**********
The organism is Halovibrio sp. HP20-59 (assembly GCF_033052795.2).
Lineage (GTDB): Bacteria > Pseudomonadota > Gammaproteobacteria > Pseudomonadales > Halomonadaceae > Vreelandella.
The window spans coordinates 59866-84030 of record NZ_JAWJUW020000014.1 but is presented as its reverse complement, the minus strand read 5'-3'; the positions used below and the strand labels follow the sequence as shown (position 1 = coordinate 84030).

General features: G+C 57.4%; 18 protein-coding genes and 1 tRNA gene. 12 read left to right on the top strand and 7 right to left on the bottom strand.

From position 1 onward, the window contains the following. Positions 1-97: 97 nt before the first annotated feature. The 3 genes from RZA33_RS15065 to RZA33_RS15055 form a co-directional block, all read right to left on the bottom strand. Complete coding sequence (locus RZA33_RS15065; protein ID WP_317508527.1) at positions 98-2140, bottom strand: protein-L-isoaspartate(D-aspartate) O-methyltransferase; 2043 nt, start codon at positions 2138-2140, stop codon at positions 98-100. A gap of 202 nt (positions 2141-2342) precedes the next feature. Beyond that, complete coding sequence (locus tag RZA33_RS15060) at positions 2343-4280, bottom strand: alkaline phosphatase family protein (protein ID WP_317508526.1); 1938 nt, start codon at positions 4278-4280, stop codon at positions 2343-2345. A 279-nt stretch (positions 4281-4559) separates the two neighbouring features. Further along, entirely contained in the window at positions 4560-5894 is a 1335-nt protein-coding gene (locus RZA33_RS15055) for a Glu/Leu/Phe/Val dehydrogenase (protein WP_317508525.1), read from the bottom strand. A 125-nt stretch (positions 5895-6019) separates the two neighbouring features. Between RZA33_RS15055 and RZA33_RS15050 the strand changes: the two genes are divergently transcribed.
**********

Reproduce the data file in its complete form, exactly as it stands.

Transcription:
The organism is Halovibrio sp. HP20-59 (assembly GCF_033052795.2).
Lineage (GTDB): Bacteria > Pseudomonadota > Gammaproteobacteria > Pseudomonadales > Halomonadaceae > Vreelandella.
The window spans coordinates 59866-84030 of record NZ_JAWJUW020000014.1 but is presented as its reverse complement, the minus strand read 5'-3'; the positions used below and the strand labels follow the sequence as shown (position 1 = coordinate 84030).

General features: G+C 57.4%; 18 protein-coding genes and 1 tRNA gene. 12 read left to right on the top strand and 7 right to left on the bottom strand.

From position 1 onward, the window contains the following. Positions 1-97: 97 nt before the first annotated feature. The 3 genes from RZA33_RS15065 to RZA33_RS15055 form a co-directional block, all read right to left on the bottom strand. Complete coding sequence (locus RZA33_RS15065; protein ID WP_317508527.1) at positions 98-2140, bottom strand: protein-L-isoaspartate(D-aspartate) O-methyltransferase; 2043 nt, start codon at positions 2138-2140, stop codon at positions 98-100. A gap of 202 nt (positions 2141-2342) precedes the next feature. Beyond that, complete coding sequence (locus tag RZA33_RS15060) at positions 2343-4280, bottom strand: alkaline phosphatase family protein (protein ID WP_317508526.1); 1938 nt, start codon at positions 4278-4280, stop codon at positions 2343-2345. A 279-nt stretch (positions 4281-4559) separates the two neighbouring features. Further along, entirely contained in the window at positions 4560-5894 is a 1335-nt protein-coding gene (locus RZA33_RS15055) for a Glu/Leu/Phe/Val dehydrogenase (protein WP_317508525.1), read from the bottom strand. A 125-nt stretch (positions 5895-6019) separates the two neighbouring features. Between RZA33_RS15055 and RZA33_RS15050 the strand changes: the two genes are divergently transcribed.